"Durham Highway is committed to providing the highest level of service at the lowest cost to the community and this rating reaffirms our work and commitment toward that goal," said Fire Chief Jim Feely in response to the rating increase.

With this review, DHFD becomes one of only 3,220 departments out of 49,010 in the country with a Class 3 rating or higher. They're also now highest rated non-municipal fire department in Wake County.

"I'd like to congratulate Chief Feely for his department's performance and for the hard work of all the department members," said Commissioner Goodwin. "The citizens in the Durham Highway Fire District should rest easy knowing they have a fine group of firefighters protecting them and their property in case of an emergency."

+ 0 - 0 | § Video - How British Firefighters Are Trained, 1957

Found by a reader via this Facebook posting, here's a dandy short clip of the Middlesex Fire Brigade demonstrating some of their skills on the training ground. The segment was produced by Pathe News. See source information. As for those vintage British "fire appliances," Yours Truly saw some of those in Phoenix last fall, at the Hall of Flame fire museum. See my pictures. Thanks Keith!
 


View on YouTube

+ 0 - 1 | § Dash Cam Video of Cary Fire, Wake EMS

From a reader, here's a dash cam video of a two-car accident, that ably captures the arriving Cary Fire Department and Wake County EMS units. And a bit of on scene action, notably firefighters raising the hood of the car. Titled My Daughter's First Accident is a Big One!, it was posted by YouTube user Speeding Cops North Carolina on June 9, 2015. Looks like likely minor injuries. Impressive video camera quality, as well. Thanks Chad!
 
 


 

View on YouTube

+ 1 - 1 | § Chinese Lanterns vs. Cell Phone Tower in Gastonia - May 2, 2015

Who else saw Chinese lanterns floating through local skies last night? We watched at least three of them launched from the Boylan Heights bridge area, while the downtown fireworks were firing. Google can tell you all about the things, their centuries-old histories, and fire risks therein. (Such as the recycling plant in England that caught fire from a "sky lantern" in June 2013. Over two-hundred firefighters fought the estimated £6 million blaze.)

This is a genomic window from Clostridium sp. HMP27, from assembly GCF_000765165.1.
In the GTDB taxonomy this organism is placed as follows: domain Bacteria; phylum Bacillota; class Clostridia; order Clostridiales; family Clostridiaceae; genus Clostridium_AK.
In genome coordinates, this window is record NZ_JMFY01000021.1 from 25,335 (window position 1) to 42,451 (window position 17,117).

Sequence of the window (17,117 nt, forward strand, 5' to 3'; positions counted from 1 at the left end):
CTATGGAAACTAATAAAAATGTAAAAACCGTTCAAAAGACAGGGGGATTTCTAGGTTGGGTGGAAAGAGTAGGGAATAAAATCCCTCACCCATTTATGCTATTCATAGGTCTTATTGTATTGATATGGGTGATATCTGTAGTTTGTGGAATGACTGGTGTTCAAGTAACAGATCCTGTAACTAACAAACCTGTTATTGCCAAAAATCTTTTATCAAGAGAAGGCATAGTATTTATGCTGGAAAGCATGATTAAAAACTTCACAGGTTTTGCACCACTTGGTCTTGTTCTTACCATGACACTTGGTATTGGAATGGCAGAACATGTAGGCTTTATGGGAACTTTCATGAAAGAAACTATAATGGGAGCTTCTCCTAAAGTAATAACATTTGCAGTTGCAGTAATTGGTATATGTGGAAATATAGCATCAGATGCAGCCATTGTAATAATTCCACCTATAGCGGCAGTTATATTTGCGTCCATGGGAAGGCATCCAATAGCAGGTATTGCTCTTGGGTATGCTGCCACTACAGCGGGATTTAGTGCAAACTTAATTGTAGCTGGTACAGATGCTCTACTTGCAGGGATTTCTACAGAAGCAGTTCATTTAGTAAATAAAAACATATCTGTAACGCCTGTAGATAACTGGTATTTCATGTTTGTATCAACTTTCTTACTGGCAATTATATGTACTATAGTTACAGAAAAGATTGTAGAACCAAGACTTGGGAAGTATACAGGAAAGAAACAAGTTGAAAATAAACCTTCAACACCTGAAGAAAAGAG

Closer to home was a cellphone tower that burned in Gastonia two month agos. Happened on the evening of May 2, 2015, at Carolina Speedway. Was a mass lantern launch at something called Lantern Fest. Attendees bought tickets that "guaranteed a lantern, decorations and ingredients to make s'mores," noted this Gaston Gazette story from April 25. The event operators had partnered with the American Cancer Society of Greater Charlotte.

Thousands of people attended. They released presumably thousands (or at least hundreds) of the paper lanterns at sunset. Then something unexpected happened. Several of the lanterns struck and became stuck in a nearby cell tower. Their fiery contents ignited wiring and insulation and started the evening's second light show. (The fire burned about 150 feet above the ground on the 250-foot tower, noted this Gaston Gazette story from June 2. The resulting repair costs were between $200,000 and $500,000.)

The Union Road Fire Department was already on site, staged for medical calls or brush fires. The resulting fire proved more than a little challenging. The department's ladder truck couldn't reach to the height of the fire. Nor were there any hydrants at the site. As this TWC News story notes, "it look 20 firefighters, nearly 6,000 gallons of water, [and] help from a neighboring department" (New Hope VFD) to extinguish the blaze. 

As for the festival, it's probably not returning to the Charlotte Speedway.
 


Lindsay via YourPics@WCNC.com photo


Charlotte Observer/URFD photo

Sources:


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Copyright 2012 by Michael J. Legeros